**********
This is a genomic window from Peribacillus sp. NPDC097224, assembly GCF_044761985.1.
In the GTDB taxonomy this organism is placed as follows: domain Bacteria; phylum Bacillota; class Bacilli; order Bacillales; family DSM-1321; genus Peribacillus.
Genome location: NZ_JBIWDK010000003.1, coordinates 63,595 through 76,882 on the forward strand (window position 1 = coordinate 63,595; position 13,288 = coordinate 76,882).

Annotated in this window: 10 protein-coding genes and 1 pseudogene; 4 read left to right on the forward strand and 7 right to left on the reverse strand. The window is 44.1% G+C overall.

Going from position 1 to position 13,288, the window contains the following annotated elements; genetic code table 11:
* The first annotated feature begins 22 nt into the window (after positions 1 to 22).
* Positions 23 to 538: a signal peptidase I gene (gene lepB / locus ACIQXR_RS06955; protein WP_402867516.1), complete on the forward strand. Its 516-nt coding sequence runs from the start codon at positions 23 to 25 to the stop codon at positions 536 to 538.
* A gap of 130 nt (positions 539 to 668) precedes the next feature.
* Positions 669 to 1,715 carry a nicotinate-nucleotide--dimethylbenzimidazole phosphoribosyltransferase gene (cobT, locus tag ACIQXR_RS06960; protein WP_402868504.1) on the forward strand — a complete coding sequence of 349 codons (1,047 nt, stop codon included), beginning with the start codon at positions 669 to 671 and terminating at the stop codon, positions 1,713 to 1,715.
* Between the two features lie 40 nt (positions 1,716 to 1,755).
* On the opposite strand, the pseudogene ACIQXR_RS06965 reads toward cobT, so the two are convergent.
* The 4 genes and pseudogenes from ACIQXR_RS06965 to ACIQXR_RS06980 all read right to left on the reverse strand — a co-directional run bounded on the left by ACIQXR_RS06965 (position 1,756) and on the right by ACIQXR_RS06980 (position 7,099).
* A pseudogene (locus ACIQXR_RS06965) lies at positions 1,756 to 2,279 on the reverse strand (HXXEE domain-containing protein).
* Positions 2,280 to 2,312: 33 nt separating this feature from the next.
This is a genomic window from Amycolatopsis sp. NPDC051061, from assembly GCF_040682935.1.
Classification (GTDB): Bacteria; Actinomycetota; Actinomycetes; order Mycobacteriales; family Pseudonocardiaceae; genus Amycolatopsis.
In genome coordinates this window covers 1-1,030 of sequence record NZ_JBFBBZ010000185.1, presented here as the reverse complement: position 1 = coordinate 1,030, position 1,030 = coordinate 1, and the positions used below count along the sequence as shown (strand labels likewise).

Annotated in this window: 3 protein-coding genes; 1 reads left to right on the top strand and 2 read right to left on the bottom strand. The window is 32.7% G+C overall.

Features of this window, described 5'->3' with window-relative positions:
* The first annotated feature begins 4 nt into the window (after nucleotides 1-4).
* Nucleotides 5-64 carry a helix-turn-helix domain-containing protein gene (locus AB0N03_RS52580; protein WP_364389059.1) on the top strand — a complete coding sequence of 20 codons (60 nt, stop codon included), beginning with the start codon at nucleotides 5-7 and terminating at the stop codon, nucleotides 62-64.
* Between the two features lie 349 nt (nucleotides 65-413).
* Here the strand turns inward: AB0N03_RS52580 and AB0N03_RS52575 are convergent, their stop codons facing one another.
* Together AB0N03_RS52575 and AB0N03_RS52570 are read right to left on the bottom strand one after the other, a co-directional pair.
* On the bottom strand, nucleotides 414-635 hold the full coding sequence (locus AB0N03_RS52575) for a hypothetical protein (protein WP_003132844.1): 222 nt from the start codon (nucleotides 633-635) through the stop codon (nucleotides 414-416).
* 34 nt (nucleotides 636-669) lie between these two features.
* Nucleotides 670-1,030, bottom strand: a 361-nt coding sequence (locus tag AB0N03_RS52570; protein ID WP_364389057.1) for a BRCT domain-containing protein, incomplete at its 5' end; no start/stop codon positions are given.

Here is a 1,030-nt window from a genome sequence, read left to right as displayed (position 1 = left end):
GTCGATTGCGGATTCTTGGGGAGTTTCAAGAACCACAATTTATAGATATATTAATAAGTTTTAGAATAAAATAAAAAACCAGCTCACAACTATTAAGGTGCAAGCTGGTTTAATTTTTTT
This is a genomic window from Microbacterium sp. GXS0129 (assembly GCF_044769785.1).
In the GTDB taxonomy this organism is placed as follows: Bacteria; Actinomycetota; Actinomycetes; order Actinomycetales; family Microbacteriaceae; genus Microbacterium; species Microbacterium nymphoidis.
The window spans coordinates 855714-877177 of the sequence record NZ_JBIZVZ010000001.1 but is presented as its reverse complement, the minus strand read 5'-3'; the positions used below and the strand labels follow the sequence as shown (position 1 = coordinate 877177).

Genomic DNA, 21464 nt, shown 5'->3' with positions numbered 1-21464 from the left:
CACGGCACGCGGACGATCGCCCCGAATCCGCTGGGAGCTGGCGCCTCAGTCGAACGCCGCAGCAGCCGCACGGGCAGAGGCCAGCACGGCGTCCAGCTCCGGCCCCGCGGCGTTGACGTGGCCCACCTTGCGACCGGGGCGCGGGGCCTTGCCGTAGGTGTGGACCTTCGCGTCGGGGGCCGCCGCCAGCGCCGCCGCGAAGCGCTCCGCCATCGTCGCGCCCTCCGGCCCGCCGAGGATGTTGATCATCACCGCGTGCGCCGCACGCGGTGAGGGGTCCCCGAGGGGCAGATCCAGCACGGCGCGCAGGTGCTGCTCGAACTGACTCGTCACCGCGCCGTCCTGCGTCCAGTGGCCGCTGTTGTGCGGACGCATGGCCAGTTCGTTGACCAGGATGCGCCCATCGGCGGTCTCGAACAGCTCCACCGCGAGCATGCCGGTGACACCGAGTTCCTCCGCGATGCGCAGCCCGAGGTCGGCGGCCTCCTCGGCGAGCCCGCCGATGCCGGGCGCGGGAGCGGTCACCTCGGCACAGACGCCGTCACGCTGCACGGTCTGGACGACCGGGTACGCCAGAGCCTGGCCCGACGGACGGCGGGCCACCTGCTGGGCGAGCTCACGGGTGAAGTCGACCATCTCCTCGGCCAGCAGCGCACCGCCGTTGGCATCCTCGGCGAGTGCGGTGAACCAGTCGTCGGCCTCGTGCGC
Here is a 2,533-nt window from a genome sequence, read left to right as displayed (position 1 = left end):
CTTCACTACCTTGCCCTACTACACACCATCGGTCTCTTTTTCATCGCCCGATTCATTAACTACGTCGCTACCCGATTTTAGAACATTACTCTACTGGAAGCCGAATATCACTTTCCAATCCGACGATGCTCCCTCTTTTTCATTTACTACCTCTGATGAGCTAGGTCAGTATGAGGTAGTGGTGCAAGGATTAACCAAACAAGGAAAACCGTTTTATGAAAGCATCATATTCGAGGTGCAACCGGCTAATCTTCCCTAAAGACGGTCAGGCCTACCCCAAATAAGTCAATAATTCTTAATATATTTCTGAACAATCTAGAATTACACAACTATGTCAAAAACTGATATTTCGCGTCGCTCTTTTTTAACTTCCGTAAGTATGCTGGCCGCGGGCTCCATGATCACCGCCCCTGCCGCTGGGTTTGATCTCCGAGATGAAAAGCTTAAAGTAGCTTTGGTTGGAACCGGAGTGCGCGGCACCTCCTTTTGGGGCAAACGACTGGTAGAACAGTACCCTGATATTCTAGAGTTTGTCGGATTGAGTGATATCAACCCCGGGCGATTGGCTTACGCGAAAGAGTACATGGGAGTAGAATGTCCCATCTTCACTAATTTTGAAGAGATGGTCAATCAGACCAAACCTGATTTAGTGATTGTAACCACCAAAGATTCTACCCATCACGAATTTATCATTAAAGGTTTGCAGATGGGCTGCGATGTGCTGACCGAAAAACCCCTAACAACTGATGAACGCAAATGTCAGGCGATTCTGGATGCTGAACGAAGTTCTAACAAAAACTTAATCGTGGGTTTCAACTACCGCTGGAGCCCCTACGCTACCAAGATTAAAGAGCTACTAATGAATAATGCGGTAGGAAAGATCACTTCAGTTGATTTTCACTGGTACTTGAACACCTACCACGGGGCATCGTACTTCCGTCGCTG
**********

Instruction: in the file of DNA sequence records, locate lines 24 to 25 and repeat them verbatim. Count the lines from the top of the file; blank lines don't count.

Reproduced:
* Together AB0N03_RS52575 and AB0N03_RS52570 are read right to left on the bottom strand one after the other, a co-directional pair.
* On the bottom strand, nucleotides 414-635 hold the full coding sequence (locus AB0N03_RS52575) for a hypothetical protein (protein WP_003132844.1): 222 nt from the start codon (nucleotides 633-635) through the stop codon (nucleotides 414-416).